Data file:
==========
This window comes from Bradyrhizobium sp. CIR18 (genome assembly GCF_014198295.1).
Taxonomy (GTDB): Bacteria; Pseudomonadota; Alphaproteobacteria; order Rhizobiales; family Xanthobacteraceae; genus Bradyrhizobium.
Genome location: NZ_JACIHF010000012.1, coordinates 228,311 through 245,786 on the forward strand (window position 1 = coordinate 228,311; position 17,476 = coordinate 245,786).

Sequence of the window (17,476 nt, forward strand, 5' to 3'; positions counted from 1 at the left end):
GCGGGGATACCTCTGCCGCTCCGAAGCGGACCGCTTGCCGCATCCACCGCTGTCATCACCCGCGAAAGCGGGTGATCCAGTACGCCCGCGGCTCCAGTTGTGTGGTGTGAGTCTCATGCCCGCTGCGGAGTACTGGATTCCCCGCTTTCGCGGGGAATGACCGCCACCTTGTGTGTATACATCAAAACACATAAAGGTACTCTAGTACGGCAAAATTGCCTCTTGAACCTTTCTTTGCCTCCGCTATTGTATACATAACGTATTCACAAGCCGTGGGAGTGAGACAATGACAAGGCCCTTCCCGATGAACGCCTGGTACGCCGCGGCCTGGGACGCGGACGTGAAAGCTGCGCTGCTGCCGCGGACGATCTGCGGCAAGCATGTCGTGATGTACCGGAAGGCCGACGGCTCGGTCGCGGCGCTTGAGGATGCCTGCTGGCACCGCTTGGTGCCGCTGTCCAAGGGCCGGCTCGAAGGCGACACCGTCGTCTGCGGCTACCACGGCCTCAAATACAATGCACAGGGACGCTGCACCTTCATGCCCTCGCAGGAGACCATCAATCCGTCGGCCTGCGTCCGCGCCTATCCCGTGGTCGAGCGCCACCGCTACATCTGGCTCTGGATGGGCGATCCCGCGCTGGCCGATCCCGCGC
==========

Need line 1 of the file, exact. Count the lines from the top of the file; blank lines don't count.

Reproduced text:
This window comes from Bradyrhizobium sp. CIR18 (genome assembly GCF_014198295.1).